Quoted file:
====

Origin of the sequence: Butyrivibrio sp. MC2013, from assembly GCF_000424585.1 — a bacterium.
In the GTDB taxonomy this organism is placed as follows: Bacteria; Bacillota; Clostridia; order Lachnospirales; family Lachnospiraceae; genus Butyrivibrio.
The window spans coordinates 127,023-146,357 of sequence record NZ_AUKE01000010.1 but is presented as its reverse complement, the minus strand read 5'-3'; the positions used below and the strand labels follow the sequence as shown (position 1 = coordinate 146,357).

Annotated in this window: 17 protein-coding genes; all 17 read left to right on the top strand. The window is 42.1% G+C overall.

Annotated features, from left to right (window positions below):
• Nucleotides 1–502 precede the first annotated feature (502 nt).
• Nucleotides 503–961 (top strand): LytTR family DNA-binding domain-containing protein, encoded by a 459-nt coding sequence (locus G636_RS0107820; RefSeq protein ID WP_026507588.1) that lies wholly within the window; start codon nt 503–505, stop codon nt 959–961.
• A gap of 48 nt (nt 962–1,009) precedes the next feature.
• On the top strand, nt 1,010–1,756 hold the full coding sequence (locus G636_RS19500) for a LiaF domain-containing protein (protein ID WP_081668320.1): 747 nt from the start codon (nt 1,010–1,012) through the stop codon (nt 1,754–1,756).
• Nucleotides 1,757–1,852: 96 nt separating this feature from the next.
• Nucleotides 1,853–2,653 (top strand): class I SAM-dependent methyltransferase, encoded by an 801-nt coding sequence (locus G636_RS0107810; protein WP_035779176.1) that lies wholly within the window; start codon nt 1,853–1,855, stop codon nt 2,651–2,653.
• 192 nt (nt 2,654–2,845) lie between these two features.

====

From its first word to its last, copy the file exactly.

Origin of the sequence: Butyrivibrio sp. MC2013, from assembly GCF_000424585.1 — a bacterium.
In the GTDB taxonomy this organism is placed as follows: Bacteria; Bacillota; Clostridia; order Lachnospirales; family Lachnospiraceae; genus Butyrivibrio.
The window spans coordinates 127,023-146,357 of sequence record NZ_AUKE01000010.1 but is presented as its reverse complement, the minus strand read 5'-3'; the positions used below and the strand labels follow the sequence as shown (position 1 = coordinate 146,357).

Annotated in this window: 17 protein-coding genes; all 17 read left to right on the top strand. The window is 42.1% G+C overall.

Annotated features, from left to right (window positions below):
• Nucleotides 1–502 precede the first annotated feature (502 nt).
• Nucleotides 503–961 (top strand): LytTR family DNA-binding domain-containing protein, encoded by a 459-nt coding sequence (locus G636_RS0107820; RefSeq protein ID WP_026507588.1) that lies wholly within the window; start codon nt 503–505, stop codon nt 959–961.
• A gap of 48 nt (nt 962–1,009) precedes the next feature.
• On the top strand, nt 1,010–1,756 hold the full coding sequence (locus G636_RS19500) for a LiaF domain-containing protein (protein ID WP_081668320.1): 747 nt from the start codon (nt 1,010–1,012) through the stop codon (nt 1,754–1,756).
• Nucleotides 1,757–1,852: 96 nt separating this feature from the next.
• Nucleotides 1,853–2,653 (top strand): class I SAM-dependent methyltransferase, encoded by an 801-nt coding sequence (locus G636_RS0107810; protein WP_035779176.1) that lies wholly within the window; start codon nt 1,853–1,855, stop codon nt 2,651–2,653.
• 192 nt (nt 2,654–2,845) lie between these two features.